Fun with magnets

I have been playing with magnets, self-cover button kits and cute fussy cuts to make needle minders. They take no time to make. The most time-consuming step has been hunting for good magnets.

Needleminders

This is the perfect opportunity to fussy cut cute prints.

I seemed to be spending all my time on the hunt for just the right magnets, but after weeks of sticking my nose in craft stores, hardware stores and children’s art supply stores without much luck, I finally hit gold: magnets that actually stick. I found two Arbee brand magnets in a craft store (not photographed here as I have already given them away) and then, excited about how well they worked, I ordered a dozen more directly online from Arbee.

The idea of the needle minders is simple; they are just fabric-covered buttons. One magnet inside magnetises the button so needles will stay in place. Once the button is assembled, a loose magnet is used on the back to keep the needle minder where you want it. No glue!

After removing the wire part from each button case and wrapping it in fabric, I stuffed a weak magnet and a bit of hobby fill inside to stop it rattling. Initially, I used the weak magnets on the outside too, but now I have some strong ones on order, I repurposed the weak magnets into inside magnets. The weak magnets have enough grip to hold needles but not enough to secure the needle minder in place on your work, a work bag or clothing. The strong magnets are also slimmer and look neater.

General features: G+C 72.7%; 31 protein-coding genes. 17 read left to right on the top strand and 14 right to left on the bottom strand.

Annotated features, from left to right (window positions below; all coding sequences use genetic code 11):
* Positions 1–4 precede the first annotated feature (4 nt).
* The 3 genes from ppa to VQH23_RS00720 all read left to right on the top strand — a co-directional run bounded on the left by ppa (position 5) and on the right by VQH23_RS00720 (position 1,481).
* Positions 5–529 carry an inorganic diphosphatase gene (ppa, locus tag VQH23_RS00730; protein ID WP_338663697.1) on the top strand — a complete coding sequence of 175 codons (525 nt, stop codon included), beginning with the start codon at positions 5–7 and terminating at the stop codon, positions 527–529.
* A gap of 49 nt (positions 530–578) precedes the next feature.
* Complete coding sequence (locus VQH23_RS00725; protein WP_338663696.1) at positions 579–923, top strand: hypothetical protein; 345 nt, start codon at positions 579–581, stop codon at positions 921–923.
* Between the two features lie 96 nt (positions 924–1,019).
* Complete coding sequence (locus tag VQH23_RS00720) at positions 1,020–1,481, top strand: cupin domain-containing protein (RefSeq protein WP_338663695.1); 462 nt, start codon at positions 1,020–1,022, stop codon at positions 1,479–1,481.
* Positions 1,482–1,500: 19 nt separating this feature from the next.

I also stuck a few magnets to the bottom of Japanese bowls to make magnetic pin bowls. These were the strongest magnets I could find at the time, but now I wish I had waited and used the Arbee magnets instead. I tested before gluing, but they really do not have enough grip. I will have to look for more pretty bowls when my strong magnets are delivered. My advice is to find the strongest magnets you can if making your own pin bowls – not the ones I used! At least I got a laugh from the silly wording on the packaging.

Magnet glued to bottom of bowl

‘Products to help enable an independent lifestyle’? So, I would be still living with my parents without these?

It seems that unless a magnet has a warning advising caution around children, it will not have much oomph. (Seriously, be careful with magnets around small children.)

Magnetic needle minders in bowl

My pin bowl is not quite magnetic enough, but the needle minders have worked a treat.

I have already given away one bowl and two needle minders, so they seem to make good little gifts.

Do you use magnets in your sewing? What have you made and is it easy for you to find suitable magnets?

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32 thoughts on “Fun with magnets

  1. Hi Carla

    This is brilliant. I am going to try to find the magnets to make the needle minders. I help run the craft club for our local WI and I am sure they would all like to make them to bring with them when sewing is part of our meeting.

    Thank you Kate